Sunday, March 7, 2010

Eighteen: The Season of Second Chances - Diane Meier

All Joy Harkness ever wanted was to be a fashionable and part of New York's high society. After seeing an ad for Chemical Bank which featured a young woman walking purposely up Park Avenue commanding people's respect - Joy wanted to be that girl. In fact she opened an account with Chemical Bank the next day. She got a tenured professorship at Columbia University, a view of Hudson River and multiple published books - but none of it equalled a life in New York City that she dreamed of.

One summer when an avant-garde professor from Amherst College actively recruited her to move to the middle of nowwhere Massachusetts to build a quinque undergraduate program, Joy didn't think twice. She sold her apartment with the great view of the Hudson (only if you stuck your head out the window), packed up her belongings and bought a run-down Victorian house in the middle of town. The first night Joy stays in her house, the plumbing bursts and sewage is all over multiple floors of her house. The next day she makes an appointment with local handyman Teddy Hennessy to start making repairs on her "new" house.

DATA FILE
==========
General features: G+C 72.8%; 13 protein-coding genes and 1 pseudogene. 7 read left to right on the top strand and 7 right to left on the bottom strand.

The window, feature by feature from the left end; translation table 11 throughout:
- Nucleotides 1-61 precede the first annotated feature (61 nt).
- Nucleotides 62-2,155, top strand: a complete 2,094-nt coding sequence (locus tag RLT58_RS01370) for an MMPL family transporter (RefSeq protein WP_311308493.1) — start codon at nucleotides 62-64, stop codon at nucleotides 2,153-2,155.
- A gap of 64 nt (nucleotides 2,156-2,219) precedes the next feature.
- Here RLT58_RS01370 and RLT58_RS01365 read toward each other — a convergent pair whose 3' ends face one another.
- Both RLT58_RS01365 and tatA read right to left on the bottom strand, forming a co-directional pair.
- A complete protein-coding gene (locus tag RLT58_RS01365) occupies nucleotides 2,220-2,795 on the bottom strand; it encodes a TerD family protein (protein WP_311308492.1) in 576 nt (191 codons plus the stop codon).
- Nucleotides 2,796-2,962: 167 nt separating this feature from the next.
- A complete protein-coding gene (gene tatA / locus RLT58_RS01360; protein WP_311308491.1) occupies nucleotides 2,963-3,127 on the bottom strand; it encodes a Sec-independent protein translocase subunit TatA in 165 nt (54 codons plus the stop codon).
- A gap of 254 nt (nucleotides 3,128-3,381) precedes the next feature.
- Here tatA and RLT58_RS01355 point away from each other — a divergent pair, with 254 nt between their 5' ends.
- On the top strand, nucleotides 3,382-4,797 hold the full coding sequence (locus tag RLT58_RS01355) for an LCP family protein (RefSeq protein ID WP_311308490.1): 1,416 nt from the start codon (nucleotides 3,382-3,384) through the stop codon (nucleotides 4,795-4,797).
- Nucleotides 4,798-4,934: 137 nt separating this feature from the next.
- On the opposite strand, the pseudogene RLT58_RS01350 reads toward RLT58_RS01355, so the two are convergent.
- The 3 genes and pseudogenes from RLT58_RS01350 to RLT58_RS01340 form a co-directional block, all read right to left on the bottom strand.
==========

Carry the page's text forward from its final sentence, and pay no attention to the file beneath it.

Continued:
When Joy starts her new job, she realizes that everything is going to be different at Amherst. Her office mate - Josie - is friendly and personable. Her assistant Fran is competent. And her colleagues are genuiuely glad to have her in their department. Life is totally different for her. She is settling into a routine and working with Teddy on her house. She goes out on dates with three "coyotes" - single professors on campus. She falls hard for Will - coyote #3 - so much so that they are engaged and about to get married. One night as Will and Joy are walking home - a student "attacks" Will and accuses him of being untrue to himself. At that moment Joy realizes that Will is gay and just trying to put together a "perfect" environment so that he could be the dean of the English department.

Joy recovers by jumping into a relationship with Teddy. But things are not what they seem. Teddy is very dependent on his mother and she relies on him for everything as well. Joy is warned that Teddy's mother has hijacked every relationship he's had. As Joy and Teddy's relationship grows, they are thrust into helping chauffer and entertain a friends' kids while their mother is in the hospital. In the end, Joy realizes that a relationship with Teddy will never work out. She ends things and just focuses on moving on and enjoying her time at the college.

This book was a quick read and it had an interesting point of view. I respected Diane not writing a happy ending. I would say that Diane's writing style is not like her husband's (Frank Delaney) - but the book was still enjoyable.

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